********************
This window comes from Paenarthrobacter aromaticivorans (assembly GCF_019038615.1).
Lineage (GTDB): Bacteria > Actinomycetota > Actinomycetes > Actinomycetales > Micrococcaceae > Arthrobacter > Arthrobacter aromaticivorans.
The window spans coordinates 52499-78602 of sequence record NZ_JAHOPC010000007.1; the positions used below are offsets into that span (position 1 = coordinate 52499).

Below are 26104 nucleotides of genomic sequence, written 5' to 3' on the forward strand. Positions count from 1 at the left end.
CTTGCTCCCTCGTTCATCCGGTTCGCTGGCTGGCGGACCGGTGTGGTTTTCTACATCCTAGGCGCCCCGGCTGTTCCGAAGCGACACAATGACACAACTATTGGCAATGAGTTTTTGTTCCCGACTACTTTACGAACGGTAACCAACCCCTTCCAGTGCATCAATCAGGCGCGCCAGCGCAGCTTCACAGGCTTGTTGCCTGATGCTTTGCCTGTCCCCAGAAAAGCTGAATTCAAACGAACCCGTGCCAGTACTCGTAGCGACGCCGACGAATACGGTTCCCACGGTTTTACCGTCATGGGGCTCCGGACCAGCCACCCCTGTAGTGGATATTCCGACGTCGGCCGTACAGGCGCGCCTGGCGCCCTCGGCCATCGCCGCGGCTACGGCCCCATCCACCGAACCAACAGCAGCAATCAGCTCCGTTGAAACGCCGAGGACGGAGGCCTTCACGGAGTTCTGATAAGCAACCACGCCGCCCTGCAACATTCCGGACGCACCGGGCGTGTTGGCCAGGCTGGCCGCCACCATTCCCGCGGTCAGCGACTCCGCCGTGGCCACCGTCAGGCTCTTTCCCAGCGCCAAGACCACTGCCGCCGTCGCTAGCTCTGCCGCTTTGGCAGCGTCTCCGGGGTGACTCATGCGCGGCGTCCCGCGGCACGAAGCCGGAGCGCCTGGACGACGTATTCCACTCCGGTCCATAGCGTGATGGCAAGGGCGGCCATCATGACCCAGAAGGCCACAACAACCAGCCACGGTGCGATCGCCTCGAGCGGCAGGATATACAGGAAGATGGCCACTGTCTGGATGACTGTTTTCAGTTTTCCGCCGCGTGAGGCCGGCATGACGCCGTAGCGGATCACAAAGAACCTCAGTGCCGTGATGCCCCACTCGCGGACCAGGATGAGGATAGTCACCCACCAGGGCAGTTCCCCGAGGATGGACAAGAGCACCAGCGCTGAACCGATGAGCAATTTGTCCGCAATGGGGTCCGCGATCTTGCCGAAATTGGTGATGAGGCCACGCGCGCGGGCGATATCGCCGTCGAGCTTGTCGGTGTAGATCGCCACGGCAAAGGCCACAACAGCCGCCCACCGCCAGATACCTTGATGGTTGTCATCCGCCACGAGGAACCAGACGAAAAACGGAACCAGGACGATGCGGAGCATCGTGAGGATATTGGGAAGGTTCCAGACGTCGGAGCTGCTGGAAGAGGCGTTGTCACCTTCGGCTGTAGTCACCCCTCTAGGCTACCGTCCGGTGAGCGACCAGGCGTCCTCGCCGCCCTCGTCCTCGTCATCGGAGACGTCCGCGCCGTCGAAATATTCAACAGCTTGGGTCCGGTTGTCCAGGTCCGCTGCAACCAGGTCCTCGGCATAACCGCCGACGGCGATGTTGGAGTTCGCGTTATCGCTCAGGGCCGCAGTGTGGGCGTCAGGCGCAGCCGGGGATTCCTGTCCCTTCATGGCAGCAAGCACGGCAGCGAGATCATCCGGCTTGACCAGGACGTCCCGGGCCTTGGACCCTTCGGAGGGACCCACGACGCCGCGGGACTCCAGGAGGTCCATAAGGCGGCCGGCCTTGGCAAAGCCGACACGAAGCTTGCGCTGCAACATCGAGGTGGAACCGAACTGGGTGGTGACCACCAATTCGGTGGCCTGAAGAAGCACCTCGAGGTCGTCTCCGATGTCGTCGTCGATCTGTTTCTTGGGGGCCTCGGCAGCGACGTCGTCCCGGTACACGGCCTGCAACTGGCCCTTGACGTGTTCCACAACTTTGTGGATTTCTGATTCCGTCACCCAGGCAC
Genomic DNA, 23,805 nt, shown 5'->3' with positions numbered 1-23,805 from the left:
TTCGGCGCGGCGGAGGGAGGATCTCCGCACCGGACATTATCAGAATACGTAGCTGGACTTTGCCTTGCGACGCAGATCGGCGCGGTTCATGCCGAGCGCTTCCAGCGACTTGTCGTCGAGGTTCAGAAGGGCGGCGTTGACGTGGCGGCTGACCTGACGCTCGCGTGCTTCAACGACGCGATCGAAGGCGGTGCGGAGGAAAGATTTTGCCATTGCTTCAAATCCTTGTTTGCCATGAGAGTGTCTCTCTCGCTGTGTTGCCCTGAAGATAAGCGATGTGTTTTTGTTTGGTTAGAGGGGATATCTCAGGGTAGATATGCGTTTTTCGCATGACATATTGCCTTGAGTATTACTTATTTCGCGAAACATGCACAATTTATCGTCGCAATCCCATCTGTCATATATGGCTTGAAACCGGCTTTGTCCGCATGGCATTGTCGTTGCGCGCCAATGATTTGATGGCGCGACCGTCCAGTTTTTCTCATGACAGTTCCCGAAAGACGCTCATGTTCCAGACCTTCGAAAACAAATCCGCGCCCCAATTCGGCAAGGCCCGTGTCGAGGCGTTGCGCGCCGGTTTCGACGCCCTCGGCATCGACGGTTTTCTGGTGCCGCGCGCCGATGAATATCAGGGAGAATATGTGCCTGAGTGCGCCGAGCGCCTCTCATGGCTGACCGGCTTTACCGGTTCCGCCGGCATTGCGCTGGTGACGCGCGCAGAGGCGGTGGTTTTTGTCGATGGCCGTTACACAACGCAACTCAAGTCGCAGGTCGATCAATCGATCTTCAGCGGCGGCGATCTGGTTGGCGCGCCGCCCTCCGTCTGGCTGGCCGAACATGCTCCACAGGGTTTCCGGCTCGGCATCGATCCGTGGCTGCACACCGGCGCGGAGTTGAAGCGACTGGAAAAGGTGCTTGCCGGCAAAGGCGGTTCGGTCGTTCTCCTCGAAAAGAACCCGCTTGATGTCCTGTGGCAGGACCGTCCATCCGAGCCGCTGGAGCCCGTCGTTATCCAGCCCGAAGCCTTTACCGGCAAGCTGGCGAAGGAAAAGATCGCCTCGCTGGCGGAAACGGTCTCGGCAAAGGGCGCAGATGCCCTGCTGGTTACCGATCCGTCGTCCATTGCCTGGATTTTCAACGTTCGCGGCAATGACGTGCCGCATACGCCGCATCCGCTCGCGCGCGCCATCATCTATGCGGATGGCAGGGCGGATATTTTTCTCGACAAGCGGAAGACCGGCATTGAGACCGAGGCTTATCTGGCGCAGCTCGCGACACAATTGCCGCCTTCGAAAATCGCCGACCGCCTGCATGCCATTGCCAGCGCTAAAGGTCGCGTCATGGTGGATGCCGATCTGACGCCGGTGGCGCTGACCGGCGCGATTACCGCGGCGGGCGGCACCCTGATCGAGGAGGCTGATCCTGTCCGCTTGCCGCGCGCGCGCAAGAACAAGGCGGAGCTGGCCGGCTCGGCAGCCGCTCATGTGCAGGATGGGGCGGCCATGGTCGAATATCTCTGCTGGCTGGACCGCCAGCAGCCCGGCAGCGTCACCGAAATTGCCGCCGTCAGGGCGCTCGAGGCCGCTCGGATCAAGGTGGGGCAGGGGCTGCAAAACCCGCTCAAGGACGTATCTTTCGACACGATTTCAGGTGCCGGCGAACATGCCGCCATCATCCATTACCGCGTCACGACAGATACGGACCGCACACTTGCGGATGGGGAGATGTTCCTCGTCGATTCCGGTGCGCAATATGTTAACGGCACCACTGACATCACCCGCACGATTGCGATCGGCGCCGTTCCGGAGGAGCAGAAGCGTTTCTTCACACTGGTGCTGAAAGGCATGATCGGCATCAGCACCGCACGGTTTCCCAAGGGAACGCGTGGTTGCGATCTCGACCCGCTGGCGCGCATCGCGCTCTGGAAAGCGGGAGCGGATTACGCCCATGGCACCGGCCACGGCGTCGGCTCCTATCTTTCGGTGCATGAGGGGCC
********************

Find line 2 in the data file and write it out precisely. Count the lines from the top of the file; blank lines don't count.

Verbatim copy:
Lineage (GTDB): Bacteria > Actinomycetota > Actinomycetes > Actinomycetales > Micrococcaceae > Arthrobacter > Arthrobacter aromaticivorans.